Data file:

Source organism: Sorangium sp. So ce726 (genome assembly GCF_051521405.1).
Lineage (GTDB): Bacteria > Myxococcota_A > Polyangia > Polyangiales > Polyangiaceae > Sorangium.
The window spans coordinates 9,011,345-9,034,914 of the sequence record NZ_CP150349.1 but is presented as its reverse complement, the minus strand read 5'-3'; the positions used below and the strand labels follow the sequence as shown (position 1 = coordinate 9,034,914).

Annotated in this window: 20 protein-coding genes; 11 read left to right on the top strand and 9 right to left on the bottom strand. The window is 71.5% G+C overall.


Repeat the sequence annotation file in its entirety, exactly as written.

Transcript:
Source organism: Sorangium sp. So ce726 (genome assembly GCF_051521405.1).
Lineage (GTDB): Bacteria > Myxococcota_A > Polyangia > Polyangiales > Polyangiaceae > Sorangium.
The window spans coordinates 9,011,345-9,034,914 of the sequence record NZ_CP150349.1 but is presented as its reverse complement, the minus strand read 5'-3'; the positions used below and the strand labels follow the sequence as shown (position 1 = coordinate 9,034,914).

Annotated in this window: 20 protein-coding genes; 11 read left to right on the top strand and 9 right to left on the bottom strand. The window is 71.5% G+C overall.